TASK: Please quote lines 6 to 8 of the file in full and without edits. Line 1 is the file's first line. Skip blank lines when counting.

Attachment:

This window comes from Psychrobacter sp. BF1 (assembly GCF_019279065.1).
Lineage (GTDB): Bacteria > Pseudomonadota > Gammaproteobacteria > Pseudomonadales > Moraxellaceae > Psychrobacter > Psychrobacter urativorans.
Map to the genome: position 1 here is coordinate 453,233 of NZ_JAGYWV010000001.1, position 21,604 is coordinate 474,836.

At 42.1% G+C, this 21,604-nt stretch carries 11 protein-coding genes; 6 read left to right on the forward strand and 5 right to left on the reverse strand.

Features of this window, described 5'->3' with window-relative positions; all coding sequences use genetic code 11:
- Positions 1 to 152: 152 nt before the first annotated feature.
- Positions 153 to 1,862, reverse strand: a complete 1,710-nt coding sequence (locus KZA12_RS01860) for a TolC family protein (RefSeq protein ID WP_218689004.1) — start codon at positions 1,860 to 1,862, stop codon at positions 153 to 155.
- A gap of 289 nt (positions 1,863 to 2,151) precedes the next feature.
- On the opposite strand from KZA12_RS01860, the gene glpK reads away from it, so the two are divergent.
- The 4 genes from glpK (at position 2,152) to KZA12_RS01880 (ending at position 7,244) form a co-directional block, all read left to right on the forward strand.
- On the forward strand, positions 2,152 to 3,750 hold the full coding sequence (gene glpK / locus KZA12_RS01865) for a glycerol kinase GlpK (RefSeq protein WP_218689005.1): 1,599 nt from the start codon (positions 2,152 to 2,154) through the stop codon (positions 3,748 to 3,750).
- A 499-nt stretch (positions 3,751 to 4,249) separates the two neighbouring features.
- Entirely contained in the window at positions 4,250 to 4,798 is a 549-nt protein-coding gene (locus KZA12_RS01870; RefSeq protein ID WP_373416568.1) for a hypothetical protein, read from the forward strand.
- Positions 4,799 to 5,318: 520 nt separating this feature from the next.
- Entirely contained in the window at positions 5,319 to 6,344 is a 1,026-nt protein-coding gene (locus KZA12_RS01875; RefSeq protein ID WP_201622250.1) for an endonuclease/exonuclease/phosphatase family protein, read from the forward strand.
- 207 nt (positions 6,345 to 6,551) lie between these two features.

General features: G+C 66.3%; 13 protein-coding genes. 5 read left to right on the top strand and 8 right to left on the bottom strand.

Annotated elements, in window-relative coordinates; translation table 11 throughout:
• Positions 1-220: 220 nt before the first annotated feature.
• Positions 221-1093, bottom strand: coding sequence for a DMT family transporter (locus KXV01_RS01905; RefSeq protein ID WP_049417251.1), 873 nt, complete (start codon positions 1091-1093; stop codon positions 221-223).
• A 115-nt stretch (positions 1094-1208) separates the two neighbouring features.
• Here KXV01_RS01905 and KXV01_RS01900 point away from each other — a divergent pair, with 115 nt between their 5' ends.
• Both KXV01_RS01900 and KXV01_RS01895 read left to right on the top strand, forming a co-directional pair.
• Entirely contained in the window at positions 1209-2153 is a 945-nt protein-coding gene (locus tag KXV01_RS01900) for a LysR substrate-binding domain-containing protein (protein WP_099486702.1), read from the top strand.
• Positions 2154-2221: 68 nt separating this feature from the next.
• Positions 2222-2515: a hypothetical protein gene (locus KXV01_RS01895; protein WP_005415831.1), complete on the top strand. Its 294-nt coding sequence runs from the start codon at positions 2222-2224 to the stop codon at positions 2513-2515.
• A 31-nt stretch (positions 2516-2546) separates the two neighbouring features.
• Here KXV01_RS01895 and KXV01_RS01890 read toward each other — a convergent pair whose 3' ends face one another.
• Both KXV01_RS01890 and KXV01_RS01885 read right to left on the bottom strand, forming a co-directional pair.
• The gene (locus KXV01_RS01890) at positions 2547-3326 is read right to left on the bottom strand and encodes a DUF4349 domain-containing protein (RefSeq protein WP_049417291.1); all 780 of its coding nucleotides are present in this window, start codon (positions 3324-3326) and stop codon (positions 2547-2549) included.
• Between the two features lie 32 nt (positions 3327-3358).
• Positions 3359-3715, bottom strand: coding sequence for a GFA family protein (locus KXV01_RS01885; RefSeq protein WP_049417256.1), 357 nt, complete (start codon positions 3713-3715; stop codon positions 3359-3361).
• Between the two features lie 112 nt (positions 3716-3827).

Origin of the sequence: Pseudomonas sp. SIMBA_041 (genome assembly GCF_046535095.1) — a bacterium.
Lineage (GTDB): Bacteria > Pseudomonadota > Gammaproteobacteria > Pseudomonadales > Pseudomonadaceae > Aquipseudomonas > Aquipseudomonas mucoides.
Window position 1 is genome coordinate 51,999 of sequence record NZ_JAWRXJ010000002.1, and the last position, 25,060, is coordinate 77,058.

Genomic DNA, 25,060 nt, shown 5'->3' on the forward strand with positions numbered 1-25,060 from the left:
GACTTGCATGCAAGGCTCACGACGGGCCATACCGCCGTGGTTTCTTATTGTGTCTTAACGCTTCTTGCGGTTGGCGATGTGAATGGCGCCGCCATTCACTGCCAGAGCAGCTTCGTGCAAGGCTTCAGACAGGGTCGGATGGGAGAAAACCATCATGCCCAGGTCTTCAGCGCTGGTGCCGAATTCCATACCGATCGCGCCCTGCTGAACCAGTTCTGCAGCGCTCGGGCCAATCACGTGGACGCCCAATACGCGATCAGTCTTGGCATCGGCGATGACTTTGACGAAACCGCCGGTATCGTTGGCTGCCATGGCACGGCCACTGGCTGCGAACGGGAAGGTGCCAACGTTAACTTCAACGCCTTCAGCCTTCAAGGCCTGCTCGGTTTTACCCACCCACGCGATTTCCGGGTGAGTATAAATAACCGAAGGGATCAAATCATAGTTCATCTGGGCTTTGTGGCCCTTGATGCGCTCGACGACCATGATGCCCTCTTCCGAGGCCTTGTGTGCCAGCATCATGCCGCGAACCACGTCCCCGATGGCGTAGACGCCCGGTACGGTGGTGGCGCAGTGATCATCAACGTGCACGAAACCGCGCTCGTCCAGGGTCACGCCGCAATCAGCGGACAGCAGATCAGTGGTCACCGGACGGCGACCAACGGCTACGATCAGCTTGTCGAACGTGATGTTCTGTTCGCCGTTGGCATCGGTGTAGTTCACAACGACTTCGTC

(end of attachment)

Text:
- Positions 1 to 152: 152 nt before the first annotated feature.
- Positions 153 to 1,862, reverse strand: a complete 1,710-nt coding sequence (locus KZA12_RS01860) for a TolC family protein (RefSeq protein ID WP_218689004.1) — start codon at positions 1,860 to 1,862, stop codon at positions 153 to 155.
- A gap of 289 nt (positions 1,863 to 2,151) precedes the next feature.